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  1. FDA In Brief

FDA In Brief: FDA advances framework for enabling the study of new tobacco products as part of the agency’s ongoing commitment to improve the efficiency and effectiveness of tobacco product regulation

February 20, 2019

Media Inquiries

  Michael Felberbaum
  240-402-9548

“At the very time that we’re seeking to render combustible cigarettes minimally or nonaddictive, it’s critical we continue to build our understanding of the public health impacts of all tobacco products – including new forms of nicotine delivery that could allow currently addicted adult smokers to get access to nicotine without all the additional risks associated with lighting tobacco on fire. As part of that work, we’re providing revised draft guidance for researchers and manufacturers studying new or novel tobacco products for general knowledge or to support premarket applications or other product submissions. Research on investigational tobacco products can help the FDA determine whether new tobacco products meet the agency’s regulatory public health standards and expand our knowledge base to inform our regulatory efforts to protect the public health,” said FDA Commissioner Scott Gottlieb, M.D. “We’re committed to the effective and appropriate regulatory oversight of tobacco products as part of our comprehensive efforts to protect kids and significantly reduce tobacco-related disease and death. This includes developing new guidance and regulations that will better spell out the rules of the road for industry and taking steps to improve efficiency, predictability and transparency of our regulatory work.”

Today, the U.S. Food and Drug Administration issued a revised draft guidance, “Use of Investigational Tobacco Products,” intended to assist tobacco product manufacturers, academic institutions and institutional review boards studying tobacco products. Among other things, it outlines the kind of information the agency intends to consider in making enforcement decisions regarding the use of investigational tobacco products, including potential human subject protection concerns or other impacts on public health. This revised draft guidance is part of the agency’s work on its comprehensive plan for tobacco and nicotine regulation, in which the FDA committed to developing new guidance and regulations to make the science-based regulatory review process more efficient and transparent while upholding the agency’s public health mission.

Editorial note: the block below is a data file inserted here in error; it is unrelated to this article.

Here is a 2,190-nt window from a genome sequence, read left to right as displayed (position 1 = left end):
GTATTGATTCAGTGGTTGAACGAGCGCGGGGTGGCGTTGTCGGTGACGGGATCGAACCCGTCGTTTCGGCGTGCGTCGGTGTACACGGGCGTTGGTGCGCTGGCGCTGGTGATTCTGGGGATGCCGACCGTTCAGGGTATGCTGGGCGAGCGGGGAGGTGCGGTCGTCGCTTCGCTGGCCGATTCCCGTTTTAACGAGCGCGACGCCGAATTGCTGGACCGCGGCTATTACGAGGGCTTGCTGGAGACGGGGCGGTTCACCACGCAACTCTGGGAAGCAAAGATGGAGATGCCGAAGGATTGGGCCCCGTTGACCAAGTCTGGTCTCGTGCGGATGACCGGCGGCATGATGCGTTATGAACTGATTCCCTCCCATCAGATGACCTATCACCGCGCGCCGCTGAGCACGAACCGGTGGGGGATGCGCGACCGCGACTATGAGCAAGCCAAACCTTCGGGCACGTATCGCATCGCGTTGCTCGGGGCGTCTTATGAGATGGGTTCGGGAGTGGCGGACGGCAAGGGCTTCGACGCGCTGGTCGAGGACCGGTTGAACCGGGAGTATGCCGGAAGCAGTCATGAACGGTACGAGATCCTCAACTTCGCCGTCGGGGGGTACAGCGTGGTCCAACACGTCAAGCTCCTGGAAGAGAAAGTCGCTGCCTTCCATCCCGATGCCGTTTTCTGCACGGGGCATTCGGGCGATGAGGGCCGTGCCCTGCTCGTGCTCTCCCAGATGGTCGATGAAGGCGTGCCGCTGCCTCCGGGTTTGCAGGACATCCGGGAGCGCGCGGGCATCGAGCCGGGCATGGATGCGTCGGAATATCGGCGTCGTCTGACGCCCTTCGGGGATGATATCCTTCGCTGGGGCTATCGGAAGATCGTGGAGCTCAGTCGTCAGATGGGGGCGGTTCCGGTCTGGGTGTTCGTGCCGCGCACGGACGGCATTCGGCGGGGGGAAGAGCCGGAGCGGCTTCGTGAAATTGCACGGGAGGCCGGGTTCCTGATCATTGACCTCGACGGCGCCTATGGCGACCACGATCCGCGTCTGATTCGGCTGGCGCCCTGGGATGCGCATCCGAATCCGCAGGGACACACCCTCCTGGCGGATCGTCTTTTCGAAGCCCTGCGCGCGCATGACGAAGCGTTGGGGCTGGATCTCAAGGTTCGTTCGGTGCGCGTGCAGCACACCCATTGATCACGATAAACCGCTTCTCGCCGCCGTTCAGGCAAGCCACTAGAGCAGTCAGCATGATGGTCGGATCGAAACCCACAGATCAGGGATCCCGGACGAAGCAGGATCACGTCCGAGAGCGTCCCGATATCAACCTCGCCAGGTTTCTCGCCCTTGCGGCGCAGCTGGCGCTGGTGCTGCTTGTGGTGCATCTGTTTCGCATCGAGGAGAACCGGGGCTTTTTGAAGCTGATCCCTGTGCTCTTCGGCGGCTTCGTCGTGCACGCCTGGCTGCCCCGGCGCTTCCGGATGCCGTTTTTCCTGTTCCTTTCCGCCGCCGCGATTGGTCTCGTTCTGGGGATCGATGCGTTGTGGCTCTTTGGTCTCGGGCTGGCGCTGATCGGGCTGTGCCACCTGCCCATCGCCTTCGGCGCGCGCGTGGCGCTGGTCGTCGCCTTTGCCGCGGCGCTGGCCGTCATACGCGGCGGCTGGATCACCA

Researchers and manufacturers may choose to sponsor studies of investigational tobacco products to support premarket applications or other submissions such as modified risk tobacco product applications. Researchers and manufacturers may also seek to study investigational tobacco products for general knowledge. For example, a researcher may study tobacco products with special characteristics (such as low nicotine content, or reduced harmful and potentially harmful constituent delivery) and/or evaluate their use in a particular situation (like their impact on specific populations).

After receiving numerous comments on the September 2015 draft guidance, the FDA is issuing this revised draft guidance to make a number of clarifications. For example, the agency has clarified that it is not proposing to recommend that investigators correspond with the FDA about the use of investigational tobacco products in nonclinical studies. However, sponsors of nonclinical studies may elect to meet with the FDA early in the development process to discuss what, if any, animal testing is appropriate and the suitability and acceptability of non-animal tests for a particular tobacco product. The agency also has modified the proposed form for sponsors who would like the FDA’s feedback on a particular proposed use of an investigational tobacco product to make it clearer and more user-friendly.

The FDA, an agency within the U.S. Department of Health and Human Services, protects the public health by assuring the safety, effectiveness, and security of human and veterinary drugs, vaccines and other biological products for human use, and medical devices. The agency also is responsible for the safety and security of our nation’s food supply, cosmetics, dietary supplements, products that give off electronic radiation, and for regulating tobacco products.